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Kidney Week

Abstract: PO1024

AKI Associated with Semaglutide

Session Information

Category: Diabetic Kidney Disease

  • 602 Diabetic Kidney Disease: Clinical


  • Leehey, David J., Loyola University Health System, Maywood, Illinois, United States
  • Picken, Maria M., Loyola University Health System, Maywood, Illinois, United States
  • Rahman, Mohamed A., Nephrology Associates Northern Illinois, Elk Grove Village, Illinois, United States

Recently there have been post-marketing reports of AKI and worsening CKD in patients taking glucagon-like peptide-1 (GLP-1) receptor agonists. Clinical details of these patients have not been published. Herein we report two patients who suffered rapid worsening of renal function after being prescribed semaglutide (Ozempic).

Case Description

Patient 1. An 83-year-old woman with diabetes, hypertension, and CKD was seen in Apr 2020 for increasing leg edema. In Nov 2019 she had been prescribed weekly semaglutide injections. At that time serum creatinine was 1.59 mg/dL (eGFR 30 mL/min/1.73m2) and serum albumin 3.3 g/dL. Rate of decline of eGFR for the previous 6 years had been 1.5 mL/min/1.73m2/yr. Attempts to increase the dose of semaglutide from 0.25 mg to 0.5 mg resulted in nausea and vomiting the day following the injection, so the drug had been stopped at the end of March 2020. She had no intercurrent illnesses, hospitalizations, or change in other medications. Examination revealed BP 162/82 and 3+ peripheral edema. Serum creatinine was 3.50 mg/dL (eGFR 11), serum albumin 2.9 g/d, and urine protein/creatinine ratio (UPCR) 4.9 g/g. Urinalysis revealed 3+ protein. Renal biopsy showed diffuse and nodular glomerulosclerosis with acute interstitial lymphocytic and eosinophilic infiltration and acute tubular injury. There has been no recovery of renal function in the 2 months since semaglutide was discontinued.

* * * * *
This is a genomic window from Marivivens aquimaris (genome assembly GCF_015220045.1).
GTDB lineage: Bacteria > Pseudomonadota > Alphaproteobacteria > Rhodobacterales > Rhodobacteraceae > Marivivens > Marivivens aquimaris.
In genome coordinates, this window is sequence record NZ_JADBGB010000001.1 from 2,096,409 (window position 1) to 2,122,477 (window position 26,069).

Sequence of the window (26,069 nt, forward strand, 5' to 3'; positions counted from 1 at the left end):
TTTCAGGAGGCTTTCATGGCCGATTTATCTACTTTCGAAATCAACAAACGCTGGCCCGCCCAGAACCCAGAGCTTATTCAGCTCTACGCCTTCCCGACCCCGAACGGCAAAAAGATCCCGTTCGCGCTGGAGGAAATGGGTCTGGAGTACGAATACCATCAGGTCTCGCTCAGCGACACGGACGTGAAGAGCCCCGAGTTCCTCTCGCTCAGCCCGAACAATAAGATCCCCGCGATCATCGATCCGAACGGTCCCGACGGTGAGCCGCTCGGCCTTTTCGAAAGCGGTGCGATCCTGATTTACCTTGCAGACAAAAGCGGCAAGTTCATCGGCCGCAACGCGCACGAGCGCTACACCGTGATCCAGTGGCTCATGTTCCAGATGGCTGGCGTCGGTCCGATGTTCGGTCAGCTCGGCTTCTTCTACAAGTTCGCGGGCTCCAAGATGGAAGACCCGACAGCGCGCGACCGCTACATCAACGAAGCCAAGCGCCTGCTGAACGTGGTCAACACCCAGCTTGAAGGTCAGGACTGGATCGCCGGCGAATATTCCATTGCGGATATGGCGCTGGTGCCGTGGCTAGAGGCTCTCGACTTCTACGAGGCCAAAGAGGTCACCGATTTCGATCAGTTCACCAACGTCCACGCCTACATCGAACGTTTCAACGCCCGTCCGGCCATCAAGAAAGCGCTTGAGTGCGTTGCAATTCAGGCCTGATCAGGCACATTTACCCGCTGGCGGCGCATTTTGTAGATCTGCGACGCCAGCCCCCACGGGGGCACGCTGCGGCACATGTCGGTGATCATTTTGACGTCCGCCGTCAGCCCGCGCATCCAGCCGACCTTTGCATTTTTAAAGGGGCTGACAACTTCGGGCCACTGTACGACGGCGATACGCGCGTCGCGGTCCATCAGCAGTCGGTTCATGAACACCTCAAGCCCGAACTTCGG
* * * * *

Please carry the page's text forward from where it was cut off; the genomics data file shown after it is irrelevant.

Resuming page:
Patient 2. A 65-year-old male with diabetes, hypertension, and CKD was initially seen in 2012 for CKD management. BP was well controlled and eGFR stable in the 30-35 range with UPCR of 400-500 mg/g for the next 7 years. In Nov 2019 he was started on weekly semaglutide 0.25 mg increased after 2 weeks to 0.5 mg, after which eGFR decreased to 22 in Mar 2020 accompanied by an increase in UPCR to 1333. The patient denied GI symptoms but did complain of decreased appetite and fatigue. Semaglutide was stopped with resolution of symptoms. His most recent eGFR is 24.


AKI has been observed in both clinical trials with GLP-1 receptor agonists and post-marketing clinical experience. Most of these events have occurred in patients who experience adverse GI symptoms. To our knowledge, Patient 1 is the first reported case with biopsy findings. Patients developing new symptoms after starting semaglutide should have laboratory tests performed and the drug discontinued if there is worsening renal function.